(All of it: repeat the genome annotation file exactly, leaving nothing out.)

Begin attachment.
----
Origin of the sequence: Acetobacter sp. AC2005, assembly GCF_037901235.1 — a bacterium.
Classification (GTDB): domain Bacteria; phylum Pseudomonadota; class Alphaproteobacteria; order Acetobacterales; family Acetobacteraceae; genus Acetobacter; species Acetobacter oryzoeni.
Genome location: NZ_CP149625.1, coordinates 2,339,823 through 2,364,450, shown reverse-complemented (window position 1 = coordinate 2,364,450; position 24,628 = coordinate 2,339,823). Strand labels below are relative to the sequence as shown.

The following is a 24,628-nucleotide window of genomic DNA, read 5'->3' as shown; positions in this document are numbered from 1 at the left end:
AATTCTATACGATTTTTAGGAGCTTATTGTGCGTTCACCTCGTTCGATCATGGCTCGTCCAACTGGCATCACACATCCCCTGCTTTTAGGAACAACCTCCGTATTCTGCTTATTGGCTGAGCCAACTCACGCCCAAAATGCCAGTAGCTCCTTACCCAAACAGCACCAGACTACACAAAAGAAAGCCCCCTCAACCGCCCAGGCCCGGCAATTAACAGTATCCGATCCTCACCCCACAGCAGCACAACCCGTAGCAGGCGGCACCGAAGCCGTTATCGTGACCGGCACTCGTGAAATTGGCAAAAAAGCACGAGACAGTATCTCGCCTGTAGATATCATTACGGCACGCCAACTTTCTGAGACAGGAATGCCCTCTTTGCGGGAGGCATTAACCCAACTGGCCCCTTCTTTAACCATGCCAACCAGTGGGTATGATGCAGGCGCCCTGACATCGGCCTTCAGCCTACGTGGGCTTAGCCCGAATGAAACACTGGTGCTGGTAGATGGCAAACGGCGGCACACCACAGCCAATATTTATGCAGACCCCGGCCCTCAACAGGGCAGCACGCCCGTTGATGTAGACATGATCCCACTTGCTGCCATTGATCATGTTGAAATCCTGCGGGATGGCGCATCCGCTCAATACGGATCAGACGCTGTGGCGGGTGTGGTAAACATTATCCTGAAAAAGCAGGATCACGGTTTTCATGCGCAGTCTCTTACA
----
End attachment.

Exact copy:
Origin of the sequence: Acetobacter sp. AC2005, assembly GCF_037901235.1 — a bacterium.
Classification (GTDB): domain Bacteria; phylum Pseudomonadota; class Alphaproteobacteria; order Acetobacterales; family Acetobacteraceae; genus Acetobacter; species Acetobacter oryzoeni.
Genome location: NZ_CP149625.1, coordinates 2,339,823 through 2,364,450, shown reverse-complemented (window position 1 = coordinate 2,364,450; position 24,628 = coordinate 2,339,823). Strand labels below are relative to the sequence as shown.

The following is a 24,628-nucleotide window of genomic DNA, read 5'->3' as shown; positions in this document are numbered from 1 at the left end:
AATTCTATACGATTTTTAGGAGCTTATTGTGCGTTCACCTCGTTCGATCATGGCTCGTCCAACTGGCATCACACATCCCCTGCTTTTAGGAACAACCTCCGTATTCTGCTTATTGGCTGAGCCAACTCACGCCCAAAATGCCAGTAGCTCCTTACCCAAACAGCACCAGACTACACAAAAGAAAGCCCCCTCAACCGCCCAGGCCCGGCAATTAACAGTATCCGATCCTCACCCCACAGCAGCACAACCCGTAGCAGGCGGCACCGAAGCCGTTATCGTGACCGGCACTCGTGAAATTGGCAAAAAAGCACGAGACAGTATCTCGCCTGTAGATATCATTACGGCACGCCAACTTTCTGAGACAGGAATGCCCTCTTTGCGGGAGGCATTAACCCAACTGGCCCCTTCTTTAACCATGCCAACCAGTGGGTATGATGCAGGCGCCCTGACATCGGCCTTCAGCCTACGTGGGCTTAGCCCGAATGAAACACTGGTGCTGGTAGATGGCAAACGGCGGCACACCACAGCCAATATTTATGCAGACCCCGGCCCTCAACAGGGCAGCACGCCCGTTGATGTAGACATGATCCCACTTGCTGCCATTGATCATGTTGAAATCCTGCGGGATGGCGCATCCGCTCAATACGGATCAGACGCTGTGGCGGGTGTGGTAAACATTATCCTGAAAAAGCAGGATCACGGTTTTCATGCGCAGTCTCTTACA